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Iran Says U.S. Drone Shot Down

Iran's armed forces have shot down an unmanned U.S. spy plane that violated Iranian airspace along the country's eastern border, the official IRNA news agency reported Sunday. But a U.S. defense official said there was no indication it was brought down by hostile fire.

An unidentified military official quoted in the report warned of a strong and crushing response to any violations of the country's airspace by American drone aircraft.

"An advanced RQ-170 unmanned American spy plane was shot down by Iran's armed forces. It suffered minor damage and is now in possession of Iran's armed forces," IRNA quoted the official as saying.

In a statement, the NATO-led International Security Assistance Force in Afghanistan acknowledged that a surveillance drone had gone out of control last week.

"The UAV to which the Iranians are referring may be a U.S. unarmed reconnaissance aircraft that had been flying a mission over western Afghanistan late last week," the statement said. "The operators of the UAV lost control of the aircraft and had been working to determine its status."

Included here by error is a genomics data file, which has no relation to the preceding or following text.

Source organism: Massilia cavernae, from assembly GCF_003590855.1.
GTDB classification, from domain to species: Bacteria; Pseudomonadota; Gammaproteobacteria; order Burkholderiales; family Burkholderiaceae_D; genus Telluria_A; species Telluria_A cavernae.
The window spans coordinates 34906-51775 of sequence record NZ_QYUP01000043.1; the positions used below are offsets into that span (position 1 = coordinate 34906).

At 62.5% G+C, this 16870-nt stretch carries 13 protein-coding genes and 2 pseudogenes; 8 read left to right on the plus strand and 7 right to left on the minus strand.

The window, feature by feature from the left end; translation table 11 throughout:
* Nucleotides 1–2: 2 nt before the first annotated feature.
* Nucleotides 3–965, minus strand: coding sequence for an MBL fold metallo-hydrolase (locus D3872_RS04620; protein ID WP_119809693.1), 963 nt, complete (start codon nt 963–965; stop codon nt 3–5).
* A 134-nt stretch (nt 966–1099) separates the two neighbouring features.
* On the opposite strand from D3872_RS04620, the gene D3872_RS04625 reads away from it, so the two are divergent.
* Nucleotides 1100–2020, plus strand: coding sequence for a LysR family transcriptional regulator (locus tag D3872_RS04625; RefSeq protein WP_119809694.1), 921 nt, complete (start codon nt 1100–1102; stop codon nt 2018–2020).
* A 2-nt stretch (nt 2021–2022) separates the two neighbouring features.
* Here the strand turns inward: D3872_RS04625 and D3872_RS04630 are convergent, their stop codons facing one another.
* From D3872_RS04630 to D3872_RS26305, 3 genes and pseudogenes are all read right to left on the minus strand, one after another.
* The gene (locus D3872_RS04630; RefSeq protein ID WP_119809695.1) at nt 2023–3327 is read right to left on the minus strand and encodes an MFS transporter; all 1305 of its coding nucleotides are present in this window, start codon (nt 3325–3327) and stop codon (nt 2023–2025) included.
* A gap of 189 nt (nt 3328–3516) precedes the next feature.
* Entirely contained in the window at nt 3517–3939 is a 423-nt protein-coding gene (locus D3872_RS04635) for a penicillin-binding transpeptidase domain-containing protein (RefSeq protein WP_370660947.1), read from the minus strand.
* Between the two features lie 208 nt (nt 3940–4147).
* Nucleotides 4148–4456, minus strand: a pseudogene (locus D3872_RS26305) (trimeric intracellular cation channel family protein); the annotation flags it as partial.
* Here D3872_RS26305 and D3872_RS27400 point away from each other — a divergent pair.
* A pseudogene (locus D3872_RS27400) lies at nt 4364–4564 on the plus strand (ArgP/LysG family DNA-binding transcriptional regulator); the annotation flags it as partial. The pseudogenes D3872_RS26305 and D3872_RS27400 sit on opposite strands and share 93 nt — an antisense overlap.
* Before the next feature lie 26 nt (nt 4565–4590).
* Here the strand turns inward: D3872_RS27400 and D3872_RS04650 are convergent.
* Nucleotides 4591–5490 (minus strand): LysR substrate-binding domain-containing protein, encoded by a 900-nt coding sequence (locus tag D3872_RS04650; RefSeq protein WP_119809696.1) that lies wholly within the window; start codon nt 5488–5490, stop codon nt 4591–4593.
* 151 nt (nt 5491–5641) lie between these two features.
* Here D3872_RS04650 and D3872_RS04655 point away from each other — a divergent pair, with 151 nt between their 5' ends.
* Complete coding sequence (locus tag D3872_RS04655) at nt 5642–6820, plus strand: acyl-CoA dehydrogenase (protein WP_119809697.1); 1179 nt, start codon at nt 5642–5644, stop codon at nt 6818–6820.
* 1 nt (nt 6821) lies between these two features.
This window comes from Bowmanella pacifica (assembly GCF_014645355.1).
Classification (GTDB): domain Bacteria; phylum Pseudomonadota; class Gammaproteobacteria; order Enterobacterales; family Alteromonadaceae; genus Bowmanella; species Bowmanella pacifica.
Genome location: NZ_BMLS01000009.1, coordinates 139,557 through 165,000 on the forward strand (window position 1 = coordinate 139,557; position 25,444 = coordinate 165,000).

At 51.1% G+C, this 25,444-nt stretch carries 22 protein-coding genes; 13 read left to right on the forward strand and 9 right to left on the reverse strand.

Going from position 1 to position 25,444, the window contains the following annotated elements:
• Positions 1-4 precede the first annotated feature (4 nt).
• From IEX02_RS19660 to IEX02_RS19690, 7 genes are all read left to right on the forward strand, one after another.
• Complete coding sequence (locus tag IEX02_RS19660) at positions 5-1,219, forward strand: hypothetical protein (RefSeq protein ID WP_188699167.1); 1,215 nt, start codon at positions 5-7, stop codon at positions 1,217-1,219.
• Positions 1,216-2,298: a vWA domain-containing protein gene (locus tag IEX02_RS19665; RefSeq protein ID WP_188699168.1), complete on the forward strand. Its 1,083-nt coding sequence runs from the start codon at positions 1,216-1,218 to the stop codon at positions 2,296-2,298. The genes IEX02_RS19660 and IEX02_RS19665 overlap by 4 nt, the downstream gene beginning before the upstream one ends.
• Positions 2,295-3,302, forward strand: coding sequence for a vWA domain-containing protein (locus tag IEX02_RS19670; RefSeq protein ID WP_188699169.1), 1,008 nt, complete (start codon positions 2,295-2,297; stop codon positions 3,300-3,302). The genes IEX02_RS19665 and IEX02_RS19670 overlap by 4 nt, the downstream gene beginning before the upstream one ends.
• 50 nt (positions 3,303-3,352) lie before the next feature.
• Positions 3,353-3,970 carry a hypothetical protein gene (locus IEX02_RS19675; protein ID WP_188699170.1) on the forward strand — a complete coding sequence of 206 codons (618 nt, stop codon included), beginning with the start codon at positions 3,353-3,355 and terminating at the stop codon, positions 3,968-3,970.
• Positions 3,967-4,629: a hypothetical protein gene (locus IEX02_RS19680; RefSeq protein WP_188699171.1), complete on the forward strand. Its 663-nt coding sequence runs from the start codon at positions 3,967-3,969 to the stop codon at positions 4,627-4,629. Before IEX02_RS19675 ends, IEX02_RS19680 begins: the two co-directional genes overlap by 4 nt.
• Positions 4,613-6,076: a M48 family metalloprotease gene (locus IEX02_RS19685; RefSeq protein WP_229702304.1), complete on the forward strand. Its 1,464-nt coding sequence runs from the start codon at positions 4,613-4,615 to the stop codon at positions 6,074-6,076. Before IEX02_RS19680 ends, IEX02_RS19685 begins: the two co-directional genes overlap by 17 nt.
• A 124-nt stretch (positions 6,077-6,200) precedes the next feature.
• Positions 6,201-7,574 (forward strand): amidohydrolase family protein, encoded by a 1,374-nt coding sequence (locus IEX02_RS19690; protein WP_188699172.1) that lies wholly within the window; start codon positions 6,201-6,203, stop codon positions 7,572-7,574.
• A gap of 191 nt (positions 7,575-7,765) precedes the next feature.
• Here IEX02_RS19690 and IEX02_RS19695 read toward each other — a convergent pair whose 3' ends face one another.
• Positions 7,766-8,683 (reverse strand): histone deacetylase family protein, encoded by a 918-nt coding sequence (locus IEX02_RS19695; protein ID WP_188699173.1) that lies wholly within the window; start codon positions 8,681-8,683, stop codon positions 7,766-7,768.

A U.S. defense official said there was "no indication it was brought down by hostile fire."

Iran is locked in a dispute with the U.S. and its allies over Tehran's disputed nuclear program, which the West believes is aimed at developing nuclear weapons. Iran denies the accusations, saying its nuclear program is entirely peaceful and that it seeks to generate electricity and produce isotopes to treat medical patients.

The type of aircraft Iran says it downed, an RQ-170 Sentinel, is made by Lockheed Martin and was reportedly used to keep watch on Osama bin Laden's compound in Pakistan as the raid that killed him was taking place earlier this year.

The surveillance aircraft is equipped with stealth technology, but the U.S. Air Force has not made public any specifics about the drone.

Iran said in January that two pilotless spy planes it had shot down over its airspace were operated by the United States and offered to put them on public display.

The Islamic Republic holds frequent military drills, primarily to assert an ability to defend against a potential U.S. or Israeli attack on its nuclear facilities.

Tehran has focused part of its military strategy on producing drones for reconnaissance and attacking purposes.

Iran announced three years ago it had built an unmanned aircraft with a range of more than 600 miles (1,000 kilometers), far enough to reach Israel.

Ahmadinejad unveiled Iran's first domestically built unmanned bomber aircraft in August 2010, calling it an "ambassador of death" to Iran's enemies.

Material from The Associated Press was used in this report

Copyright 2011 National Public Radio. To see more, visit http://www.npr.org/.

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